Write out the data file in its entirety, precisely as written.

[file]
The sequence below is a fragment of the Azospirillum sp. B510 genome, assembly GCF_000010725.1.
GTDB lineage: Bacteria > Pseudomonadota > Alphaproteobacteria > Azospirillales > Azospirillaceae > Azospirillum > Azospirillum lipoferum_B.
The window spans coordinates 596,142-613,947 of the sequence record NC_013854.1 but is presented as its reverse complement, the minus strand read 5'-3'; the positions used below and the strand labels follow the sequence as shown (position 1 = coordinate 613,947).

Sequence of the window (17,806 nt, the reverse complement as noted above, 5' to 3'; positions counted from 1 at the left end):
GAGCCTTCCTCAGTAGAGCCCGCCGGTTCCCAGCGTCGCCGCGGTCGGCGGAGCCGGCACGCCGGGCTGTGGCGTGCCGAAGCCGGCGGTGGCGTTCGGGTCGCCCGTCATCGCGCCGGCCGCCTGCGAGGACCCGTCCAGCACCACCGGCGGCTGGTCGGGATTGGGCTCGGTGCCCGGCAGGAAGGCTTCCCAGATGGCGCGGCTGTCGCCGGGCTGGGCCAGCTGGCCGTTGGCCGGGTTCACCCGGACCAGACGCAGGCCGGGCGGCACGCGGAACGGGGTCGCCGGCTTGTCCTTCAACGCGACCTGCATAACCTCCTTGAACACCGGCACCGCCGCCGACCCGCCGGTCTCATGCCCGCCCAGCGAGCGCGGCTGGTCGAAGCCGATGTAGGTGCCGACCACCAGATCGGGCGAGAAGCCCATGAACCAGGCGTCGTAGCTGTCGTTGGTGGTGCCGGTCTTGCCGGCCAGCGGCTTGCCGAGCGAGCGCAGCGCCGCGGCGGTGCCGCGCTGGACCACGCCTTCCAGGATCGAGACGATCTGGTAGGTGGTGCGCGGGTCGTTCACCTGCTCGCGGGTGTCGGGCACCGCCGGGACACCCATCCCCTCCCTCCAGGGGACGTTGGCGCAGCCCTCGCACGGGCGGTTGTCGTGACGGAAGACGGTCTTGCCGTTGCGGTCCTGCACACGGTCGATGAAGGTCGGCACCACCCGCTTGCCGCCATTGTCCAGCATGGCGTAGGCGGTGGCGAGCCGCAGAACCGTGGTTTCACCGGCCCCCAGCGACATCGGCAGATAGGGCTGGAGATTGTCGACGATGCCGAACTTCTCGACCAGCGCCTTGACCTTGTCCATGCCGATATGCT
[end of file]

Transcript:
The sequence below is a fragment of the Azospirillum sp. B510 genome, assembly GCF_000010725.1.
GTDB lineage: Bacteria > Pseudomonadota > Alphaproteobacteria > Azospirillales > Azospirillaceae > Azospirillum > Azospirillum lipoferum_B.
The window spans coordinates 596,142-613,947 of the sequence record NC_013854.1 but is presented as its reverse complement, the minus strand read 5'-3'; the positions used below and the strand labels follow the sequence as shown (position 1 = coordinate 613,947).

Sequence of the window (17,806 nt, the reverse complement as noted above, 5' to 3'; positions counted from 1 at the left end):
GAGCCTTCCTCAGTAGAGCCCGCCGGTTCCCAGCGTCGCCGCGGTCGGCGGAGCCGGCACGCCGGGCTGTGGCGTGCCGAAGCCGGCGGTGGCGTTCGGGTCGCCCGTCATCGCGCCGGCCGCCTGCGAGGACCCGTCCAGCACCACCGGCGGCTGGTCGGGATTGGGCTCGGTGCCCGGCAGGAAGGCTTCCCAGATGGCGCGGCTGTCGCCGGGCTGGGCCAGCTGGCCGTTGGCCGGGTTCACCCGGACCAGACGCAGGCCGGGCGGCACGCGGAACGGGGTCGCCGGCTTGTCCTTCAACGCGACCTGCATAACCTCCTTGAACACCGGCACCGCCGCCGACCCGCCGGTCTCATGCCCGCCCAGCGAGCGCGGCTGGTCGAAGCCGATGTAGGTGCCGACCACCAGATCGGGCGAGAAGCCCATGAACCAGGCGTCGTAGCTGTCGTTGGTGGTGCCGGTCTTGCCGGCCAGCGGCTTGCCGAGCGAGCGCAGCGCCGCGGCGGTGCCGCGCTGGACCACGCCTTCCAGGATCGAGACGATCTGGTAGGTGGTGCGCGGGTCGTTCACCTGCTCGCGGGTGTCGGGCACCGCCGGGACACCCATCCCCTCCCTCCAGGGGACGTTGGCGCAGCCCTCGCACGGGCGGTTGTCGTGACGGAAGACGGTCTTGCCGTTGCGGTCCTGCACACGGTCGATGAAGGTCGGCACCACCCGCTTGCCGCCATTGTCCAGCATGGCGTAGGCGGTGGCGAGCCGCAGAACCGTGGTTTCACCGGCCCCCAGCGACATCGGCAGATAGGGCTGGAGATTGTCGACGATGCCGAACTTCTCGACCAGCGCCTTGACCTTGTCCATGCCGATATGCT